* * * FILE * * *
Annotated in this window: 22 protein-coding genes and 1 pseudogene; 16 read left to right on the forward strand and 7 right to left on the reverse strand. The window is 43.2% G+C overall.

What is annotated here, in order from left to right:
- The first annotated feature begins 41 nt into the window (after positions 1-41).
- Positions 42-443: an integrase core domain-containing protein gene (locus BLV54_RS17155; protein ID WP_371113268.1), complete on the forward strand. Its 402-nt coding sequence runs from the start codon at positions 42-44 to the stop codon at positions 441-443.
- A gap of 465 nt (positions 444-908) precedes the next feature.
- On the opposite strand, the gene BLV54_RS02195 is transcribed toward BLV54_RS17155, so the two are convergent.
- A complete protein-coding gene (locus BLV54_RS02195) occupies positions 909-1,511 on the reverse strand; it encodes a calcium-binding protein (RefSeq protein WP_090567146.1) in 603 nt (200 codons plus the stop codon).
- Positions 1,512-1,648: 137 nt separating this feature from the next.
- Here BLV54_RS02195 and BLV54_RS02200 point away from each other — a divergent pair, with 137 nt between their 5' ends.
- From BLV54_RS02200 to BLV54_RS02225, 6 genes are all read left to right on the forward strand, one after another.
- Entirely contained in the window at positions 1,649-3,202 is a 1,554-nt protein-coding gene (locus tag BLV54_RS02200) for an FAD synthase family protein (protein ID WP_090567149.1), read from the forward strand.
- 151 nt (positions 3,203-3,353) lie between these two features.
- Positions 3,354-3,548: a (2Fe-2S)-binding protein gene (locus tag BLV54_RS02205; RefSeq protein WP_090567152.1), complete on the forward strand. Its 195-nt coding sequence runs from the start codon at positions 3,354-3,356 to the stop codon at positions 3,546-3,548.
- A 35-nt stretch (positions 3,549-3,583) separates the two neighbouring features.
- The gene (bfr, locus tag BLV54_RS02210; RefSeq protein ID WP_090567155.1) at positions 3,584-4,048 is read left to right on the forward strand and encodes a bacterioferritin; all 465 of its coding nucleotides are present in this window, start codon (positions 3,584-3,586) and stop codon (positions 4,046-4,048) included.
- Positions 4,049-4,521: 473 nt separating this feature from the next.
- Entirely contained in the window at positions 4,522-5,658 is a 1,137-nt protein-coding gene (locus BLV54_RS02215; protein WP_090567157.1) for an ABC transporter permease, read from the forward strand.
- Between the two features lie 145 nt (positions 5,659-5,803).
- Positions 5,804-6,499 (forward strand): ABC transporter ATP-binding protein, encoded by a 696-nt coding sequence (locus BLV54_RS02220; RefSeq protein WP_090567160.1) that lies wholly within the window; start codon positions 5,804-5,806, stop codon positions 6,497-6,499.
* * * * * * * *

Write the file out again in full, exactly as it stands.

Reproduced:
Annotated in this window: 22 protein-coding genes and 1 pseudogene; 16 read left to right on the forward strand and 7 right to left on the reverse strand. The window is 43.2% G+C overall.

What is annotated here, in order from left to right:
- The first annotated feature begins 41 nt into the window (after positions 1-41).
- Positions 42-443: an integrase core domain-containing protein gene (locus BLV54_RS17155; protein ID WP_371113268.1), complete on the forward strand. Its 402-nt coding sequence runs from the start codon at positions 42-44 to the stop codon at positions 441-443.
- A gap of 465 nt (positions 444-908) precedes the next feature.
- On the opposite strand, the gene BLV54_RS02195 is transcribed toward BLV54_RS17155, so the two are convergent.
- A complete protein-coding gene (locus BLV54_RS02195) occupies positions 909-1,511 on the reverse strand; it encodes a calcium-binding protein (RefSeq protein WP_090567146.1) in 603 nt (200 codons plus the stop codon).
- Positions 1,512-1,648: 137 nt separating this feature from the next.
- Here BLV54_RS02195 and BLV54_RS02200 point away from each other — a divergent pair, with 137 nt between their 5' ends.
- From BLV54_RS02200 to BLV54_RS02225, 6 genes are all read left to right on the forward strand, one after another.
- Entirely contained in the window at positions 1,649-3,202 is a 1,554-nt protein-coding gene (locus tag BLV54_RS02200) for an FAD synthase family protein (protein ID WP_090567149.1), read from the forward strand.
- 151 nt (positions 3,203-3,353) lie between these two features.
- Positions 3,354-3,548: a (2Fe-2S)-binding protein gene (locus tag BLV54_RS02205; RefSeq protein WP_090567152.1), complete on the forward strand. Its 195-nt coding sequence runs from the start codon at positions 3,354-3,356 to the stop codon at positions 3,546-3,548.
- A 35-nt stretch (positions 3,549-3,583) separates the two neighbouring features.
- The gene (bfr, locus tag BLV54_RS02210; RefSeq protein ID WP_090567155.1) at positions 3,584-4,048 is read left to right on the forward strand and encodes a bacterioferritin; all 465 of its coding nucleotides are present in this window, start codon (positions 3,584-3,586) and stop codon (positions 4,046-4,048) included.
- Positions 4,049-4,521: 473 nt separating this feature from the next.
- Entirely contained in the window at positions 4,522-5,658 is a 1,137-nt protein-coding gene (locus BLV54_RS02215; protein WP_090567157.1) for an ABC transporter permease, read from the forward strand.
- Between the two features lie 145 nt (positions 5,659-5,803).
- Positions 5,804-6,499 (forward strand): ABC transporter ATP-binding protein, encoded by a 696-nt coding sequence (locus BLV54_RS02220; RefSeq protein WP_090567160.1) that lies wholly within the window; start codon positions 5,804-5,806, stop codon positions 6,497-6,499.